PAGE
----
Basic Buttercream Recipe

Buttercream Recipe

Buttercream frosting is one of those things that you either love it or you hate it. I haven’t found many people without strong feelings one way or the other towards it. I am a buttercream lover. I mean seriously, I could do without the cake and just eat a bowl of it. I could also do without the stomachache afterwards… But enough about me, lets get some of this glorious frosting into your hands and then you can let me know – are you for or against loads of buttercream frosting?

 

Basic Buttercream Recipe:

You’ll need 2 cups (4 sticks) of butter, room temperature, 2 lbs of powdered sugar, up to 1/4 cup of milk, and 1 tbsp of the flavoring* of your choice. Optional – food coloring.

*A note about flavorings. For white buttercream, vanilla is the standard, however if you want pure white icing, you’ll want to steer clear of pure vanilla extract (which is brown) and opt for an alcohol-based synthetic clear flavoring instead. These are commonly found at craft and/or baking stores. Other flavors to try are almond (my favorite!), lemon, butter, banana, champagne…the list goes on and on!

I highly suggest a stand mixer for this – though a hand mixer works well too. If you’ve only got a whisk in your arsenal, you’re about to have Popeye’s forearms as well – may the odds be ever in your favor, my friend.

Begin by creaming together your softened, but not melted butter with your flavoring of choice. They should come together into a creamy, pale yellow mixture.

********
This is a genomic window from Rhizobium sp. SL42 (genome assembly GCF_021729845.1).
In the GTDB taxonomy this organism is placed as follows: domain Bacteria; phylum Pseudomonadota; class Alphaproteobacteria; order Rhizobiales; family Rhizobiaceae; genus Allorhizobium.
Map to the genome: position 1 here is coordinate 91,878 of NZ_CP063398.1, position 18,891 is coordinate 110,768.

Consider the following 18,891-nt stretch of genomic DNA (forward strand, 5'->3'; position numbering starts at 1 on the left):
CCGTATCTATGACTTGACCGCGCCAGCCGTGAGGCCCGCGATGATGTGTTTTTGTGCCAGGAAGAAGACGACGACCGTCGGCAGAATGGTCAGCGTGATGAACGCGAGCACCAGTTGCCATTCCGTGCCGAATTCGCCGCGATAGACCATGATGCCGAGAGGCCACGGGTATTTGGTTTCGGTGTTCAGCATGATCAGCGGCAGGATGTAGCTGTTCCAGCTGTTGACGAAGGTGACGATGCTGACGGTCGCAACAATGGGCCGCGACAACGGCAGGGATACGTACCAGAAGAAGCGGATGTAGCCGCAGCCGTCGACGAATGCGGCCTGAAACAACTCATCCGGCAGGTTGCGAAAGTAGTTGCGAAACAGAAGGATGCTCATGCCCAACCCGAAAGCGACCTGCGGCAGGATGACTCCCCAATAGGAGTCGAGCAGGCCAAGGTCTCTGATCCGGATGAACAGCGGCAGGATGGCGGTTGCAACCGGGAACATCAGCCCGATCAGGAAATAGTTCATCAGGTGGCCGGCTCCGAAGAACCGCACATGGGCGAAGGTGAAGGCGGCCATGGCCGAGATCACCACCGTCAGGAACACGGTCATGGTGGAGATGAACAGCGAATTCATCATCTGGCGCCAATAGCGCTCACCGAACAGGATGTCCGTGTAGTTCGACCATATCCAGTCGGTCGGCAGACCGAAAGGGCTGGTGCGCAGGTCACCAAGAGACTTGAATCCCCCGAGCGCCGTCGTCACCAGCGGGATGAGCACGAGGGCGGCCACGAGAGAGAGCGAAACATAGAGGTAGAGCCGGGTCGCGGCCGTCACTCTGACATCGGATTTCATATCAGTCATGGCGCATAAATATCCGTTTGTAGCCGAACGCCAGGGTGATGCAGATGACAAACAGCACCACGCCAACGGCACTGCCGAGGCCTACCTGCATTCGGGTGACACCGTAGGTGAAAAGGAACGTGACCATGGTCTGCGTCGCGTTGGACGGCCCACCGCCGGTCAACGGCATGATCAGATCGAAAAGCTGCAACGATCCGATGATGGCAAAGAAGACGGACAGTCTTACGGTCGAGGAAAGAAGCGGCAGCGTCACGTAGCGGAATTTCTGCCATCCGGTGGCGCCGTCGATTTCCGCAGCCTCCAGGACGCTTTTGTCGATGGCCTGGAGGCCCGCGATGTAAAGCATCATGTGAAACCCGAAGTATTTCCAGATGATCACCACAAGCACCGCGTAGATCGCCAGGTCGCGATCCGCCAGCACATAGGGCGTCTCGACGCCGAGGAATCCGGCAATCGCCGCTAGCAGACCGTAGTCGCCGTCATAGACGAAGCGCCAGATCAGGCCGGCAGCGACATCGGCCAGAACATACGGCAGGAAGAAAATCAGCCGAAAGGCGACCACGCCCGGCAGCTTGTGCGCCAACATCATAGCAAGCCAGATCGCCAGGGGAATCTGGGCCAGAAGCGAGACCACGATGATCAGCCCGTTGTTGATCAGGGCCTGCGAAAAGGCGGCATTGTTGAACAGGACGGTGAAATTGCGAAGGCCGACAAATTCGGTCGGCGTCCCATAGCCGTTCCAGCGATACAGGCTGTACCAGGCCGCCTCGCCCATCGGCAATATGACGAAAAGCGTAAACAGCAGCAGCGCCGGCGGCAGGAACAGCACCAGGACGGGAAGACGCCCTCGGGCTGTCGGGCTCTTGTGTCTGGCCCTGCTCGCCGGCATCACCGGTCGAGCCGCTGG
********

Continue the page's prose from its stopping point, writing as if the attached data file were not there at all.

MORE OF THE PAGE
Begin adding your sugar through a sifter into the butter. Add 1-2 cups at a time, mixing on slow so as not to *poof* sugar dust into the area!

I know that sifting your powdered sugar is a tedious, messy task. And a couple of years ago my dear friend had to beg me to sift my powdered sugar when we baked together, but alas, she was right. It’s worth it in texture, trust me!

 

Continue adding 1-2 cups of sifted sugar at a time, until all the sugar has been added. At this point, your icing should have a thick, stiff texture, and all the sugar should be well mixed in.

 

Adding 1-2 tablespoons at a time, slowly pour in milk and mix thoroughly on medium speed. You’re looking for a smooth, peanut butter-like consistency. Once you’ve reached consistency, stop adding milk. Do not feel obligated to add the entire 1/4 of a cup. The amount needed will depend on many factors, and can vary from one day to the next.

At this point, you may notice that your icing has an off-white or yellowish tinge to it. You can opt to add white food coloring if you desire a crisp, bright-white finish. Usually, I do not dye my icing white as I don’t mind the off color, however since I was going to be using this in a recipe that contrasts against a pink cake, I went ahead and dyed it bright white.

Another option is to swap 50-100% of your butter for vegetable shortening, which will produce a crisp white icing that is a little more stable in warm temperatures. The shortening sometimes has a waxy mouth-feel, however, and I think most people prefer a butter based frosting instead.

 

And there you have it – you’ve got a nice big bowl of sweet, tantalizing frosting! Now the only question remains, what are you going to do with it? (Hint, you can use it to cover a semi-homemade cake).

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Until next time, Enjoy!

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